Please Like Me has just begun its third series on ABC2 in Australia and Pivot in the US, and it looks to be as tender, sharp, wry, and thoughtful as the programme’s initial run. Deemed ‘too gay’ for ABC, Please Like Me hasn’t gotten nearly the critical attention it deserves, and I hope that it develops into a sleeper hit, with a slow burn and an eventual explosion into the pop culture landscape. While at first glance it might look like a slew of other Millennial-targeted shows (Girls, etc), there’s a breadth and depth that’s not apparent among many of its counterparts.
Developed from a comedy routine Josh Thomas originally performed in his early twenties, Please Like Me revolves around a young gay man — Josh Thomas starring, effectively, as himself — and his group of friends. It’s a coming of age tale for a generation that doesn’t really start coming of age until its twenties, when people begin to leave the home and strike out on their own. It’s also a story about coming into your own, and finding your place in a world that can’t always decide what to do with you.
Pitched as a drama, Please Like Me is the best sort of drama, one with rich, wry humour and self-awareness that doesn’t become too absorbed in itself. Along the way, it carries some sharp criticism designed to make both characters and viewers uncomfortable — ‘are you racist?’ a character challenges in the season three premiere when another becomes convinced that ‘they’ won’t ensure that his pho is vegetarian. ‘I love Asians,’ he responds, just as the waitstaff return to the table, silently unloading the food.
In an interview with The Guardian, Thomas noted that creating a show pivoted to the Australian experience was a road that would end nowhere very quickly, thanks to the nation’s relatively small population — notably, pitifully few Australian programmes make their way into the larger pop culture landscape, even though many are quite excellent. With Please Like Me, he reached a balance point, looking for the universality of experiences while infusing the setting with a deep Australian flavour — young men talk about being lonely, video chat with friends, negotiate with parents, and these are all things that are familiar to many viewers.
The sexuality on Please Like Me is perhaps one of the more striking elements on the show. It was evidently too much for the family types at ABC, which shunted it off to the more youth-orientated ABC2, apparently better suited to deal with the horrors of gay sex, and Pivot in the US clearly picked up the show at least in part because of the orientation of the leads. The sex of Please Like Me captures the slightly glittering, awkward, gawkiness of sex in the real world — nervous chatter, laughter, repositioning, negotiating, lube. It’s something mirrored by the show at large, which retains a deep authenticity by virtue of the fact that the actors allow themselves a wider and more intimate dramatic range without hamming or chewing scenery.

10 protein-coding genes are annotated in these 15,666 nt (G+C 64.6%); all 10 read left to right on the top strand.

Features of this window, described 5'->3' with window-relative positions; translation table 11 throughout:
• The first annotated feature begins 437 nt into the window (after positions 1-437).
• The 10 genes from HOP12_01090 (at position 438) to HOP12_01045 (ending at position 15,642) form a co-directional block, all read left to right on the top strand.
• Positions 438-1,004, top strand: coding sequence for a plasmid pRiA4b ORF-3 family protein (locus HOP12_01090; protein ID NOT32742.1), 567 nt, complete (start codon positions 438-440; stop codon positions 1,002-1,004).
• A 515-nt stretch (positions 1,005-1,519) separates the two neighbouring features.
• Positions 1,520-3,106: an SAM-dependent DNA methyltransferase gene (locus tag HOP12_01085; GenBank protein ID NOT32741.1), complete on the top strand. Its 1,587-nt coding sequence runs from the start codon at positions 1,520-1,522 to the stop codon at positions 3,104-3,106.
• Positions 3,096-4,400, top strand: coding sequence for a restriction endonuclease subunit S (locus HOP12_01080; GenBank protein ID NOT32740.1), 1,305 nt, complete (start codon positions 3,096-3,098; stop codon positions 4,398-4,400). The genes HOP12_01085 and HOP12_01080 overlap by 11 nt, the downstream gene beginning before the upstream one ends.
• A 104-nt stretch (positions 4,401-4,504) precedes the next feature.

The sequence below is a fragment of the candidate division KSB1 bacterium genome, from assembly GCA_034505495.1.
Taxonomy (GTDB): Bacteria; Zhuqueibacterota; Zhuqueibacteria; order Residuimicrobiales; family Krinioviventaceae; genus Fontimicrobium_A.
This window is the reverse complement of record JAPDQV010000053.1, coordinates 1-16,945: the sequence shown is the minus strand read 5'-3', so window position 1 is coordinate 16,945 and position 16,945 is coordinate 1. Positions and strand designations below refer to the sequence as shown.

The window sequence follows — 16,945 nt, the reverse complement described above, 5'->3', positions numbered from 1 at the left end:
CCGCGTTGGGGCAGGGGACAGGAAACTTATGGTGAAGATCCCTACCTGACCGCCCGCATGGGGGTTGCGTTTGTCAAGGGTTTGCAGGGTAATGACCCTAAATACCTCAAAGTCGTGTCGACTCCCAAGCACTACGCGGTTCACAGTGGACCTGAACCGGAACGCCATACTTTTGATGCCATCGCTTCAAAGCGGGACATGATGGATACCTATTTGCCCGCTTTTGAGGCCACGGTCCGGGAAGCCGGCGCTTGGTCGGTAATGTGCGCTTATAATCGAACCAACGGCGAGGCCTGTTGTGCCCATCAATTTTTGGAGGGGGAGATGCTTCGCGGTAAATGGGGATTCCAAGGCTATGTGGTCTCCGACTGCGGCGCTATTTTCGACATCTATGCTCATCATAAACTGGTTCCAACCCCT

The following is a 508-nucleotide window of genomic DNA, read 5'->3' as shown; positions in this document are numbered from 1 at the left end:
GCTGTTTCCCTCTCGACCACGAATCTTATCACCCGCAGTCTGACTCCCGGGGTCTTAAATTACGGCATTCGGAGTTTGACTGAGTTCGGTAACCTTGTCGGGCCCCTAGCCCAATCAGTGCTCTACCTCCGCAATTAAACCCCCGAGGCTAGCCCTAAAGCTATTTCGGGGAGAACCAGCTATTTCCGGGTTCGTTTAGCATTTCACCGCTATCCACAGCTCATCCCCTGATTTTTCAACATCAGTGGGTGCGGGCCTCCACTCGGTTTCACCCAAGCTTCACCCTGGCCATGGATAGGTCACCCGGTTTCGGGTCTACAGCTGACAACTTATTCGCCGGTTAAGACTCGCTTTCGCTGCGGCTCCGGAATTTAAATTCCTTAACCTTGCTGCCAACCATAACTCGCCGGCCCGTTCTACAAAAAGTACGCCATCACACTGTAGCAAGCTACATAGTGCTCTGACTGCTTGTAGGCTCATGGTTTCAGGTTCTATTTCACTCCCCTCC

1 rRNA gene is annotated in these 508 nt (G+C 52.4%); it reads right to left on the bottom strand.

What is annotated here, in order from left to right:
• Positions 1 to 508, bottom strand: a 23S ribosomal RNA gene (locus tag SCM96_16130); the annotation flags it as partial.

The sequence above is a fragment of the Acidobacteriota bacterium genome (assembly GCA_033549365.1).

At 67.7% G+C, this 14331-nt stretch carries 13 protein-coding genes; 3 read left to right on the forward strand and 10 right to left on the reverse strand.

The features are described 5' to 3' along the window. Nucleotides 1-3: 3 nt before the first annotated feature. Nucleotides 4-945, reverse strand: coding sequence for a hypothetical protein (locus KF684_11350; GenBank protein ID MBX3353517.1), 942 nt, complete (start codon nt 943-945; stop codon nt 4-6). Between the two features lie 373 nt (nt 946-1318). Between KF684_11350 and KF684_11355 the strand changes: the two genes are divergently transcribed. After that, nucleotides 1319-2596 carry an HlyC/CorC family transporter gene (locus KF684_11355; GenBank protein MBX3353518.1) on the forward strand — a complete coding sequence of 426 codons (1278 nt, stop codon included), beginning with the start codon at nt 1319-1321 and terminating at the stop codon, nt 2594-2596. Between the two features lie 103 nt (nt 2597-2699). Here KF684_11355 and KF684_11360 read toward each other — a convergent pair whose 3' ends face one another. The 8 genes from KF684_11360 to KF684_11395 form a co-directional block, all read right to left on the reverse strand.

Edgy nervousness and jumpy talking is perhaps one of my favourite elements of the programme, and it’s something Thomas seems to share with his real life identity, judging from his nervy interviews with the media. He seems almost surprised by the success of the show, by journalists interested in talking with him, and he bounces anxiously from subject to subject, chattering, edging around corners. He writes that brilliantly into his own characters and the text — instead of being sleek and self-assured, they share much of the self-deprecating anxiousness that characterises the Millennial generation as a whole.
In particular, Please Like Me accomplishes the important victory that many of its US counterparts seem to have trouble grasping: It’s unafraid to let characters develop. Programmes in the US seem to enjoy leaving characters in a perennial state of self-involved awfulness, sort of playing on the idea of awful characters as intriguing people, something that gets old very quickly. Antiheroes can be interesting, but only if they move over time. Josh does so, becoming more mature, complex, and thoughtful over the course of the programme, and not necessarily in a linear way; like real people, he slips back, steps forward, grows in some areas of his life but not others, challenges himself and sometimes fails.
Millennials are often accused of being a selfish and coddled generation, despite the fact that many are working with considerable disadvantages, including a global economic crisis, oppressive anti-terrorism laws, and complex social factors. Some do emerge from their parents’ homes with considerable baggage, but others are more complicated people — like Josh — and they’re still developing within the context of themselves and their own lives. To see themselves mirrored in text is important, especially in the case of gay men, who remain somewhat elusive on television. Something about gay sexuality deeply troubles and upsets viewers and networks alike, who are willing to tolerate pretty lesbians who perform for the camera, but not raw gay sexuality — even men kissing seems to make people uneasy. Please Like Me takes on these attitudes without making itself preachy; it’s just presenting the lives of gay men, and those lives, shockingly, include making out and making love and so much more.
There is something charming, truthful, and authentic about Please Like Me that makes it tremendously appealing, even if it is often a quiet, mellow programme. It illustrates that good television doesn’t have to be aggressively plot driven every single episode, and that in fact taking time to develop characters and explore their lives can yield rich, entertaining results. I’d like to see Please Like Me getting more attention.